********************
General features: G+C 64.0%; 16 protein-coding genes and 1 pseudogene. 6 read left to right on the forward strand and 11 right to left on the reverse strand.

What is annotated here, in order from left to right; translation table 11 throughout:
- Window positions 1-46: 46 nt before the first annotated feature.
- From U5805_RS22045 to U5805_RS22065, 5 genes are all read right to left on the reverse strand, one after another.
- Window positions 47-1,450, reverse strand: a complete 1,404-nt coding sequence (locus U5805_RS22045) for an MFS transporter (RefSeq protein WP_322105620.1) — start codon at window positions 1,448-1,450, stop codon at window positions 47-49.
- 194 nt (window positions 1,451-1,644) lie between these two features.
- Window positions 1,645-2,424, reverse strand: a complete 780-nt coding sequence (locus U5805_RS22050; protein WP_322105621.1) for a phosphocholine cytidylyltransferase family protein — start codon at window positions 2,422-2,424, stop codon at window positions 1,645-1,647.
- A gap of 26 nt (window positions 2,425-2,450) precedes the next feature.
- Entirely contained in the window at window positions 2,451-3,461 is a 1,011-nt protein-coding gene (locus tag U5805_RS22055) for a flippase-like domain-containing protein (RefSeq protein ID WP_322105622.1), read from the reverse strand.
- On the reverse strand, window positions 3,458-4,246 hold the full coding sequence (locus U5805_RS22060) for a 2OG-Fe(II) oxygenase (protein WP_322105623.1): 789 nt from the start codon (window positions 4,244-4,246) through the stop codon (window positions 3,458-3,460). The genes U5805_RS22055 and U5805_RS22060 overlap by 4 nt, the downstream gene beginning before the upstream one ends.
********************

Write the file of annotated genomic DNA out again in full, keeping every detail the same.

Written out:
General features: G+C 64.0%; 16 protein-coding genes and 1 pseudogene. 6 read left to right on the forward strand and 11 right to left on the reverse strand.

What is annotated here, in order from left to right; translation table 11 throughout:
- Window positions 1-46: 46 nt before the first annotated feature.
- From U5805_RS22045 to U5805_RS22065, 5 genes are all read right to left on the reverse strand, one after another.
- Window positions 47-1,450, reverse strand: a complete 1,404-nt coding sequence (locus U5805_RS22045) for an MFS transporter (RefSeq protein WP_322105620.1) — start codon at window positions 1,448-1,450, stop codon at window positions 47-49.
- 194 nt (window positions 1,451-1,644) lie between these two features.
- Window positions 1,645-2,424, reverse strand: a complete 780-nt coding sequence (locus U5805_RS22050; protein WP_322105621.1) for a phosphocholine cytidylyltransferase family protein — start codon at window positions 2,422-2,424, stop codon at window positions 1,645-1,647.
- A gap of 26 nt (window positions 2,425-2,450) precedes the next feature.
- Entirely contained in the window at window positions 2,451-3,461 is a 1,011-nt protein-coding gene (locus tag U5805_RS22055) for a flippase-like domain-containing protein (RefSeq protein ID WP_322105622.1), read from the reverse strand.
- On the reverse strand, window positions 3,458-4,246 hold the full coding sequence (locus U5805_RS22060) for a 2OG-Fe(II) oxygenase (protein WP_322105623.1): 789 nt from the start codon (window positions 4,244-4,246) through the stop codon (window positions 3,458-3,460). The genes U5805_RS22055 and U5805_RS22060 overlap by 4 nt, the downstream gene beginning before the upstream one ends.